Diabetes alone affects three times as many people as all cancers combined. Public Health England estimates there are over three million people with the condition in this country, and an increase of at least two thirds to more than five million is predicted by 2025. The disease accounts for 10% (£11.6bn) of the annual NHS budget. And 80 per cent of that sum is attributed to treating largely avoidable complications that happen as patients are left to carry on making unhealthy choices.
What people don't realise is that it doesn't have to be this way. Science shows that diabetes is preventable, and even if someone has the condition, it can be reversed with relatively minor adjustments to lifestyle. So why aren't we on top of this? Fewer than five in 100 people with Type 2 diabetes have received any form of structured education on how to manage their condition to prevent it getting worse. But the revolution is coming. Digital technologies are turning healthcare on its head, and soon people with diabetes will have access to care and support to live healthier lives whenever they need it.
Research carried out by me and my team at Newcastle University has shown conclusively that if most people who have been diagnosed with the condition make even small changes to the way they live their lives they can significantly reduce their risk of getting worse. And, what's more, by managing their weight, sitting less or going for a walk, they can improve their chances of living healthier, happier lives. For instance, evidence from clinical trials published in the International Diabetes Federation Diabetes Atlas shows that if people with Type 2 diabetes reduce their blood sugar (HbA1c) by just 1% they are 14% less likely to have a stroke or heart attack, and 43% less likely to need a leg amputation. Oh, and they will look better, feel better and have more energy!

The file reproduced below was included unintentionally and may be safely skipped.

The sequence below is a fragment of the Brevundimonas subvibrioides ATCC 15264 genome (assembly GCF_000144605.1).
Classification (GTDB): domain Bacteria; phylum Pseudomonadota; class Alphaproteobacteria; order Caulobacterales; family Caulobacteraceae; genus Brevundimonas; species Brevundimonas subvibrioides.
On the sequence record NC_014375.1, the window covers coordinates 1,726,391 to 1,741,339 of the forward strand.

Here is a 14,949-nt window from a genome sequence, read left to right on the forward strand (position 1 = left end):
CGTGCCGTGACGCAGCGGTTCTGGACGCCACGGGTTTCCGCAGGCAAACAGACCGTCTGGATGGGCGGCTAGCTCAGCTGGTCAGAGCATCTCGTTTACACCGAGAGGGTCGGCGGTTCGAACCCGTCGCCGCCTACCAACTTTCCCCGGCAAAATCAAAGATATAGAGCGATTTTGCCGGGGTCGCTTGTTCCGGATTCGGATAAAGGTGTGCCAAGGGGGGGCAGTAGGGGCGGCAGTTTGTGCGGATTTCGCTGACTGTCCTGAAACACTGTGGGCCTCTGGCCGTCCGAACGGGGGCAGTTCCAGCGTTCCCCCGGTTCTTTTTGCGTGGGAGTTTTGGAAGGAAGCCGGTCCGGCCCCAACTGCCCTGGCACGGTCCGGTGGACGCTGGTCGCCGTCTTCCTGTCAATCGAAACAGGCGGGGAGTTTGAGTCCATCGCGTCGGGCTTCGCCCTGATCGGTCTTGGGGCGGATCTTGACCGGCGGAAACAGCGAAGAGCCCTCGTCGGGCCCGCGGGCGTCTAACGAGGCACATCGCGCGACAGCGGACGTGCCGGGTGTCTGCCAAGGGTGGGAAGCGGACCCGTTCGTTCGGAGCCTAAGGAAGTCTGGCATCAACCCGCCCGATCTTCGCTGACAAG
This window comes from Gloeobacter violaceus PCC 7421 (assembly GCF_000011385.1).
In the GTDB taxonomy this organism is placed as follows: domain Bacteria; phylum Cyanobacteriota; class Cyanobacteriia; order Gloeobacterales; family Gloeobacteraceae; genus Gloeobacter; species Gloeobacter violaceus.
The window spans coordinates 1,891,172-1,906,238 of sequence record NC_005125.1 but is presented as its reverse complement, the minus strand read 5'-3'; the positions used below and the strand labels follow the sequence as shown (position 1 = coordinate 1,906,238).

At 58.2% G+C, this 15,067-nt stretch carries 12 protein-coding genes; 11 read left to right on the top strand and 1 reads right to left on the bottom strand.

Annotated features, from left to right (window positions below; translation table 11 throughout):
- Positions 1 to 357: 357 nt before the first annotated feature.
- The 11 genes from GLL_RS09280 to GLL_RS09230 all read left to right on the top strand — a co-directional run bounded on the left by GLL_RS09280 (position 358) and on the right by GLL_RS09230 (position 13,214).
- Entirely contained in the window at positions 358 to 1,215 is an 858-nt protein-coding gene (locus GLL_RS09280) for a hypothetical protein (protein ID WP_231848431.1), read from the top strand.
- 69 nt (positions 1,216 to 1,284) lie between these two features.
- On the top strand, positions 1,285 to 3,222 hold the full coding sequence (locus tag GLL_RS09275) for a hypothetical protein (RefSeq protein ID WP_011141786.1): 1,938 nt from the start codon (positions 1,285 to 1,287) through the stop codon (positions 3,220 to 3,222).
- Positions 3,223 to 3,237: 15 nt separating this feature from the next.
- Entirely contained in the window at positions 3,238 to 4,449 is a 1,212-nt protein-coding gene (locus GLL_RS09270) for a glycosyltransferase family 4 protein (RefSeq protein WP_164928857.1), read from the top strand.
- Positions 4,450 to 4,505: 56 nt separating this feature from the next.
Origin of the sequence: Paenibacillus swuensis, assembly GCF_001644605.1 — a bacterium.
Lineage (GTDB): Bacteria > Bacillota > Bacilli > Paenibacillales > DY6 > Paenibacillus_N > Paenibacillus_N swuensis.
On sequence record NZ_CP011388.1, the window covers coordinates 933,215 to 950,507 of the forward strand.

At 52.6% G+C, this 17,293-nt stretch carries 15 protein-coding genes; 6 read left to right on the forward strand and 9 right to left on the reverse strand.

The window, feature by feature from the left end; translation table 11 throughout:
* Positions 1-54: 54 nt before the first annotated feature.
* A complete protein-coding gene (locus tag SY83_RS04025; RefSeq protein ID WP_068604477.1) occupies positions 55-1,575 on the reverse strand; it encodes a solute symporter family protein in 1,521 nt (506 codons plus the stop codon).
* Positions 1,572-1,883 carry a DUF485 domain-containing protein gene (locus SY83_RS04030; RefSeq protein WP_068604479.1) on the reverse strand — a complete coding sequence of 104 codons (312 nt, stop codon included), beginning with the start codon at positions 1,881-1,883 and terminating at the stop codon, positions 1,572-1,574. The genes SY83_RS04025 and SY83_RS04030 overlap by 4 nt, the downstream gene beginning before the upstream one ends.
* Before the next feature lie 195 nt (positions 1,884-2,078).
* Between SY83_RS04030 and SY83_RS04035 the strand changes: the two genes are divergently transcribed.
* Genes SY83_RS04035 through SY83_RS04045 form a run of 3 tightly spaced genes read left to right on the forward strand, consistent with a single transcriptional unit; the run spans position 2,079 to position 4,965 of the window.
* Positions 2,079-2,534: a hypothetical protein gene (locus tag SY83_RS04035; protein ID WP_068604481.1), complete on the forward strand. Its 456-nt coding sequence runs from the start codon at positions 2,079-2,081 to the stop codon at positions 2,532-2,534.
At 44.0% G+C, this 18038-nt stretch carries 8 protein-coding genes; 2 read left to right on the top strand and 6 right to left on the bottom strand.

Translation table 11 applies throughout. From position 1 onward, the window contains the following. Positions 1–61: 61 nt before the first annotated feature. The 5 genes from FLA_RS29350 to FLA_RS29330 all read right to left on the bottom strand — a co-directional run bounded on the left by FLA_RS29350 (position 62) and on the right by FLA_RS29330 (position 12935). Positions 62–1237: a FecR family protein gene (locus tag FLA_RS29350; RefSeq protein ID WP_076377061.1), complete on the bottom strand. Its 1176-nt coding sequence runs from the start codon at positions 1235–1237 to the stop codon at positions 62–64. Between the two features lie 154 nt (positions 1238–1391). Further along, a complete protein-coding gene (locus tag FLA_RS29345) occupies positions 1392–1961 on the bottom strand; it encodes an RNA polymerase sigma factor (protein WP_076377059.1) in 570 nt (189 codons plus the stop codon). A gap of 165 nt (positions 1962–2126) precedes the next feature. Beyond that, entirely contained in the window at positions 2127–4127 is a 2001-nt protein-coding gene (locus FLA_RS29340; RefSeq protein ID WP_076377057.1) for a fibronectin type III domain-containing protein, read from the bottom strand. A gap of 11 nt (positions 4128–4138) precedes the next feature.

When the evidence is so clear it seems bizarre that in our digital age, when we can do so much at the swipe of a screen, we aren't able to have the information and support we need to get better literally in the palms of our hands.
But isn't the internet packed with information about illnesses, health and lifestyle? Yes, but effective healthcare is not just about a website and information - it needs to have a real clinical benefit for the user. That is where our research using controlled trials, science and experience of delivering healthcare to people with diabetes is critical. Giving people information is easy, but they need to know how to use it. That is where the world of behavioural science has opened up a new way of thinking.
Our team has set out to change diabetes care, enabling patients to manage the condition themselves. We do this by putting cutting edge behavioural science in their pocket, literally, through the use of mobile phone apps, the internet and the rich world of data. It's available today, and that's the point. Far too many people with diabetes (and other long term conditions) have had to wait for access to tools to help them.
Our research based on findings from the US Diabetes Prevention Programme has even pinpointed the type of patient who is most likely to improve after being referred to a self-management programme. This is a seismic shift in care for patients. In 2017 health service commissioners will finally have the go-ahead to invest to make evidence-based apps available on GP prescription. Trials kicking off in Manchester, Birmingham and London will see thousands of patients benefit from these interventions that will improve lives and save the NHS billions.
I know we can make a significant impact on this situation. I've seen how a little support can help people make small but very significant changes to their lives and that's why I'm so excited that our Newcastle app - dubbed Changing Health - is now being prescribed by GPs in large parts of the country. We are about to give people the key to unlock their healthy future nationwide, and I can't wait to see it happen.
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